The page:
Postby starsurfer » Wed Jul 05, 2017 8:02 am

NGC 4921
http://www.adamblockphotos.com/ngc-4921.html
Copyright: Adam Block/Mount Lemmon SkyCenter/University of Arizona

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Re: Found images: 2017 July

Postby starsurfer » Wed Jul 05, 2017 8:04 am

vdB152
http://bf-astro.com/vdB152/vdB152.htm
Copyright: Bob Franke
vdB152.jpg
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Re: Found images: 2017 July

Postby starsurfer » Wed Jul 05, 2017 8:11 am

Witch Head Nebula (IC 2118)
http://www.astrosurf.com/ilizaso/orriak/3maila/WitchHead_FSQ_U16m.htm
Copyright: Iñaki Lizaso
WitchHead_nebula.jpg
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Re: Found images: 2017 July

Postby starsurfer » Thu Jul 06, 2017 12:48 pm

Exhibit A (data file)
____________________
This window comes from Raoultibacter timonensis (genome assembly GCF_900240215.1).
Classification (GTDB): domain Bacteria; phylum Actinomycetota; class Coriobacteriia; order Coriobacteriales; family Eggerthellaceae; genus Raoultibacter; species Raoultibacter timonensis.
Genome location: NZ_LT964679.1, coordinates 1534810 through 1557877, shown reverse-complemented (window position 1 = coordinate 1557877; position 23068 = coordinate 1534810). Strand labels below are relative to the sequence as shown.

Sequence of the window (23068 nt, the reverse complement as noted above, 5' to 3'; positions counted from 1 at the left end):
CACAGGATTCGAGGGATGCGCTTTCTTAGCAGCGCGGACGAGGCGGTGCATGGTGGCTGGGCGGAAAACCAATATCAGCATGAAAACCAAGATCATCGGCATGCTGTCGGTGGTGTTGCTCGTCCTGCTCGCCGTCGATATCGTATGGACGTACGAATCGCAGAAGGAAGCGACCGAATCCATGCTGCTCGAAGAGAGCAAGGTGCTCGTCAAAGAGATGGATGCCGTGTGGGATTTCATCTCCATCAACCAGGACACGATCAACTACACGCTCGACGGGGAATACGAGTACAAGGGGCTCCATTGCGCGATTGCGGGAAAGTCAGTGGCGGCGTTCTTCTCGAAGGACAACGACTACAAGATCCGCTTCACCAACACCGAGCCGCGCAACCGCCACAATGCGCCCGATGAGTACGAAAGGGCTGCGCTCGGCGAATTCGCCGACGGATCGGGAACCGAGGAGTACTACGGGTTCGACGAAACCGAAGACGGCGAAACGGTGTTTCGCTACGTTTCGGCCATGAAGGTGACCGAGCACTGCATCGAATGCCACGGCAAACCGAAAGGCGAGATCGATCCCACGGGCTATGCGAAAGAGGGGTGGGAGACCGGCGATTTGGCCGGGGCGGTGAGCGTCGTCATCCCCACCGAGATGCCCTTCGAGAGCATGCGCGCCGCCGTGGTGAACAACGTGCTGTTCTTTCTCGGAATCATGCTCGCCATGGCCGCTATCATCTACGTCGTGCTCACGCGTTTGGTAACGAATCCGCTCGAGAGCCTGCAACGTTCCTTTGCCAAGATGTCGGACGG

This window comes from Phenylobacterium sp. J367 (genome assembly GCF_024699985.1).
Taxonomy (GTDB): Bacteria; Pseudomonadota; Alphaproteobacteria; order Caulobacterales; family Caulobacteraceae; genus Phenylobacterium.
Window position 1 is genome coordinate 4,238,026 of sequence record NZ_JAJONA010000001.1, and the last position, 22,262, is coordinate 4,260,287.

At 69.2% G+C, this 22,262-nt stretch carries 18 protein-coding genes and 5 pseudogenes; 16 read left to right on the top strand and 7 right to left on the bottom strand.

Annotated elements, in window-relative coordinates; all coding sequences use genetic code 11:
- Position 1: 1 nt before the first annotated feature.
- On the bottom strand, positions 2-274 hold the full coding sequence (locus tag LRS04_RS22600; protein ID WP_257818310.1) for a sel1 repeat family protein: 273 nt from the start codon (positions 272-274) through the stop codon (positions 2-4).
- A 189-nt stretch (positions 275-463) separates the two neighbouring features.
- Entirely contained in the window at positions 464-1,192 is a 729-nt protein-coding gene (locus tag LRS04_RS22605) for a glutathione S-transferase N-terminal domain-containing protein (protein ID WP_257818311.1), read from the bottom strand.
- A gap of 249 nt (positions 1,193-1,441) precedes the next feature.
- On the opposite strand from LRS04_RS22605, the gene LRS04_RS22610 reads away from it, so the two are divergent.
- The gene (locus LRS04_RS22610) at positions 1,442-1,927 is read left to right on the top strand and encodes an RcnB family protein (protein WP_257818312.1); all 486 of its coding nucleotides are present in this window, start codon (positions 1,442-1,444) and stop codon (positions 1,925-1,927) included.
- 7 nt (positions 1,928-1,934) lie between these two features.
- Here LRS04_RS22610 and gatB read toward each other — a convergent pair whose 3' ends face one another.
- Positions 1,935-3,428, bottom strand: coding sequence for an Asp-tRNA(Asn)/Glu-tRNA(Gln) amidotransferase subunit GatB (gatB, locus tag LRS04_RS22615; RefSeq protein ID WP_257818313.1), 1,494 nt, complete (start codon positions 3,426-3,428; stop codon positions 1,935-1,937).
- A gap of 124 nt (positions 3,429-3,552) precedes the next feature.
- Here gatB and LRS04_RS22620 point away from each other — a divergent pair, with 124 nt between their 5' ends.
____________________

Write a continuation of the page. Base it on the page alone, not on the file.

NGC 2467
http://www.astropilar.com.ar/nebulosas/NGC2467_1.html
Copyright: Ezequiel Bellocchio
NGC2467.jpg
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Re: Found images: 2017 July

Postby starsurfer » Fri Jul 07, 2017 10:48 am

N206
https://astrodrudis.com/astrogallery/n206/
Copyright: Josep Drudis
n206.jpg
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Re: Found images: 2017 July

Postby starsurfer » Sat Jul 08, 2017 12:30 pm

We 5-1
http://www.chart32.de/index.php/component/k2/item/183
Copyright: CHART32
Processing: Johannes Schedler
We5-1.jpg
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Re: Found images: 2017 July

Postby starsurfer » Mon Jul 10, 2017 11:48 am

Lagoon Nebula (M8)
http://www.pbase.com/tango33/image/160725657
Copyright: Kfir Simon
160725657.4UbnzVEv.jpg
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Re: Found images: 2017 July

Postby starsurfer » Mon Jul 10, 2017 11:49 am


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ESO: Hunting Stars

Postby bystander » Mon Jul 10, 2017 4:38 pm

Hunting Stars
ESO Picture of the Week | 2017 Jul 10